This week’s short post is on groundwater law – from the viewpoint of physics. Water policy, management, and human law often misunderstand how groundwater and surface water work physically. Bredehoeft, et al. (1982) distill a longstanding lament of many groundwater experts, “Perhaps the most common misconception in groundwater hydrology is that a water budget of an area determines the magnitude of possible groundwater development. Several well-known hydrologists have addressed this misconception and attempted to dispel it. Somehow, though, it persists and continues to color decisions by the water-management community.”
Archive for date: August 5th, 2019
You are now in California and the U.S. Media Coverage category.
California could be moving toward the regulation and litigation of perfluoroalkyl sulfonic acids (PFAS) since government agencies have been testing water in many locations, including airports and landfills, with results due as early as this fall. “The state water board is doing a bunch of sampling in drinking or ground water,” said Leila Bruderer, an attorney with the Downey Brand firm in Sacramento. “Under Proposition 65, there is potential for that litigation.” California’s Proposition 65 – the Safe Drinking Water and Toxic Enforcement Act – was passed in 1986 to guard against chemicals that cause health problems.
In the latest sign the Earth is undergoing unprecedented warming, European scientists said Monday that July was the hottest month ever recorded. “While July is usually the warmest month of the year for the globe, according to our data it also was the warmest month recorded globally, by a very small margin,” Jean-Noël Thépaut, head of the European Union’s Copernicus Climate Change Service, said in a statement. Last week, citing the latest data, United Nations Secretary General António Guterres told reporters that the world is facing a “climate emergency.” He noted the July numbers were even more significant because the previous record-beating month, July 2016, occurred during one of the strongest El Nino’s on record.
The world is enduring a water crisis at the hands of rising demand, prevalent leaks, reduction in supply and an uptick in droughts, and businesses, municipalities and individuals are feeling the pressure to use water resources more responsibly. The New York Times reported the average water pipeline in the U.S. will be 45 years old by 2020, and some pipelines have been in the ground for up to 150 years. Beyond leaking, corrosion and lead contamination are just a few risks and challenges with which agencies and utilities must contend, or they will risk sacrificing significant time and money to rebuild, repair or renovate these aging infrastructure systems.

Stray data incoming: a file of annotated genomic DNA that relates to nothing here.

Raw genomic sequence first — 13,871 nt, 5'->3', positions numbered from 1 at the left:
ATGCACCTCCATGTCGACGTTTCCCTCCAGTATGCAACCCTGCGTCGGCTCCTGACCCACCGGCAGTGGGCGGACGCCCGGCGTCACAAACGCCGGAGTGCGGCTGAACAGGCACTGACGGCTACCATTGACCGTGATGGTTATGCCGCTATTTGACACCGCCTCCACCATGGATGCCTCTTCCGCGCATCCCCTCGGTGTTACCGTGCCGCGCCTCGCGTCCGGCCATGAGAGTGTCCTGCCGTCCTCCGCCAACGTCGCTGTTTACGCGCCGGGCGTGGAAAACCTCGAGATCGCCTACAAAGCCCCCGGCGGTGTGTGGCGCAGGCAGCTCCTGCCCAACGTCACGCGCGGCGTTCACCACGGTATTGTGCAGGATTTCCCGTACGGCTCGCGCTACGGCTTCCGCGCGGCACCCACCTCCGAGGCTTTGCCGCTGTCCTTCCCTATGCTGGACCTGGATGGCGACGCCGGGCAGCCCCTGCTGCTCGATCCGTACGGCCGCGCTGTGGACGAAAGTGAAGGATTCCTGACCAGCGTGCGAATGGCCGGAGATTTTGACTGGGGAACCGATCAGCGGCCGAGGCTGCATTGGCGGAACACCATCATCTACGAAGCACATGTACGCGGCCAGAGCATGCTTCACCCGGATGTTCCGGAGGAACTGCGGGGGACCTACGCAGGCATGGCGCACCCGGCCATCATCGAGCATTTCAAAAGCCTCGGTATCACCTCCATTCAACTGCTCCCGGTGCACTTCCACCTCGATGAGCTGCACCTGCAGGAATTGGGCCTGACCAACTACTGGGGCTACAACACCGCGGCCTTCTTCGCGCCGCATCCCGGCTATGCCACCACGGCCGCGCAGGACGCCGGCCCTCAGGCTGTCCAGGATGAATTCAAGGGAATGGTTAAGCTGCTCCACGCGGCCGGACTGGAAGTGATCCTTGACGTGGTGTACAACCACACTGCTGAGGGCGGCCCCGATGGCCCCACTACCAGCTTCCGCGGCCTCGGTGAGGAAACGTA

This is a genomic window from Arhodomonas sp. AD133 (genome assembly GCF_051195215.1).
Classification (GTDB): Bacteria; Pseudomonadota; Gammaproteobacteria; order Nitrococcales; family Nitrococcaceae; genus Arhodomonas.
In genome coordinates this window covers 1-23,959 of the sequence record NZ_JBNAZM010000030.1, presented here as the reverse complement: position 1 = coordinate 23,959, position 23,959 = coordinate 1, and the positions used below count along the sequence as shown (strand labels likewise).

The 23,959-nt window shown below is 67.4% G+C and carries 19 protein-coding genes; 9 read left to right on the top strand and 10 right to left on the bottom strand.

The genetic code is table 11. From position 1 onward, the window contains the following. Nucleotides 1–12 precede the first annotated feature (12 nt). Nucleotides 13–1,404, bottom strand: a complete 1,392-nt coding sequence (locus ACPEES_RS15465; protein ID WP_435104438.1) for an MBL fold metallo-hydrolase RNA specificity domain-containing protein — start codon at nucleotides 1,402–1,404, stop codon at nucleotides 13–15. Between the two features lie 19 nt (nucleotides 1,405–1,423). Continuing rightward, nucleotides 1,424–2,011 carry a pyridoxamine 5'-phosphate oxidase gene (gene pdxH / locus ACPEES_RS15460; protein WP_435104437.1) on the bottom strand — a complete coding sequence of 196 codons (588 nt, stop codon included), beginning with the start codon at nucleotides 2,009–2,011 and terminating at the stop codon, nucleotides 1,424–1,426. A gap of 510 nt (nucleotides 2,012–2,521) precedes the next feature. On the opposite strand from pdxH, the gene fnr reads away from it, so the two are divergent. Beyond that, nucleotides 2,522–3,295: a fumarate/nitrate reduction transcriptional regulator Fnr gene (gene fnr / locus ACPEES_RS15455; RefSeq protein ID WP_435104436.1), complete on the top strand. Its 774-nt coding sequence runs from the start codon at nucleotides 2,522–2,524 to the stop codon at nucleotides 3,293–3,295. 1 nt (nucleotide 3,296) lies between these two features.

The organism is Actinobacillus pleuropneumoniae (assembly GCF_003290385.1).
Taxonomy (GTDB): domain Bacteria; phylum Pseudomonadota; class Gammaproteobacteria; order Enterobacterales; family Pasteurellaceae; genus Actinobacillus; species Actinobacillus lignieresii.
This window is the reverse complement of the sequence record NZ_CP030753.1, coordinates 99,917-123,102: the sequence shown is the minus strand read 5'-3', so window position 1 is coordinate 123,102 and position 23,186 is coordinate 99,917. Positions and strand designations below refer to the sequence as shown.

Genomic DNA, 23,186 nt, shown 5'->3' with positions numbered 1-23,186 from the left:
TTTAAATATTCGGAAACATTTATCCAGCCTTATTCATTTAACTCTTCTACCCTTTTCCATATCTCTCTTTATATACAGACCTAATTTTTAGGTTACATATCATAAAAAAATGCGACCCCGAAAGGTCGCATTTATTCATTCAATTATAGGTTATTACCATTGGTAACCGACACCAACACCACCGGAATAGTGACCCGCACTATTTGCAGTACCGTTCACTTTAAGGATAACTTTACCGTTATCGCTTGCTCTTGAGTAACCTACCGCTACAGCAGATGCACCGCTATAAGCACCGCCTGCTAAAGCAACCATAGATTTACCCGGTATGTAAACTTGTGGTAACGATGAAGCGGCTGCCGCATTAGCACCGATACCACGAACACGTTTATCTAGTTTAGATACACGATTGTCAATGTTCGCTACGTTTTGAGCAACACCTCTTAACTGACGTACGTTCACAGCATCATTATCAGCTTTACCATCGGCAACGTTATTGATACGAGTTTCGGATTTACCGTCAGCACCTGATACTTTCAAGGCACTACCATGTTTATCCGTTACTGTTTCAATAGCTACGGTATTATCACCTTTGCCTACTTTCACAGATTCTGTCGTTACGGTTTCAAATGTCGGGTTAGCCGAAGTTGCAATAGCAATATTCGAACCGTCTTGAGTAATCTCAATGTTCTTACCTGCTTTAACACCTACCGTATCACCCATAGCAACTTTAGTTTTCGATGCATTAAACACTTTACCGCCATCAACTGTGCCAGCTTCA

Fishing groups and tribes have filed a lawsuit challenging new endangered species protection guidelines for the Klamath River. The suit targets the biological opinion, which is an assessment of how the Bureau of Reclamation manages river flow, irrigation water and levels in Upper Klamath Lake to ensure protection of coho salmon and two species of sucker fish. The newest opinion was finalized earlier this year. The lawsuit filed by the Yurok Tribe, the Pacific Coast Federation of Fishermen’s Associations and the Institute for Fisheries Resource says the biological opinion is too permissive, allowing irrigation withdrawals at the expense of fish.
Residential customers of the Olivenhain Municipal Water District can get free recycled water through a program to conserve water and lower costs for consumers. According to the San Diego County Water Authority, “water recycling is the treatment and disinfection of municipal wastewater to provide a water supply suitable for non-drinking purposes.” Olivenhain produces recycled water by collecting wastewater from the 4S Ranch and Rancho Cielo areas, and processing it at the 4S Ranch Water Reclamation Facility in San Diego, the district states. The facility produces over one million gallons of recycled water per day, which is highly treated to meet irrigation standards.
Bonita residents Efren and Ily Niervas won the Sweetwater Authority 2019 Landscape Contest after transforming their front yard from a traditional thirsty expanse of lawn to a watersmart landscaping approach. When the Niervas moved to their home in 2017, they realized the cost of watering their yard, with a large lawn and assorted shrubbery, was too high. They decided to change their landscape and attended home improvement events and expos as part of their research. They also did online research. The research paid off, as the Niervas thoughtfully designed their own xeriscape plan for their creative watersmart landscaping.
The deadly cliff collapse in Encinitas last week raised questions about the stability of large swaths of the state that are lined by bluffs, many of which support houses or offer enticing patches of shade for families relaxing on the beach. Friday’s collapse, which killed three people, was a tragic consequence of sea cliffs’ natural erosion process, experts say. Chunks of bluffs regularly fall off to create the beach below, so all beach bluffs should be considered unstable, said Brian Ketterer, coastal division chief for California State Parks.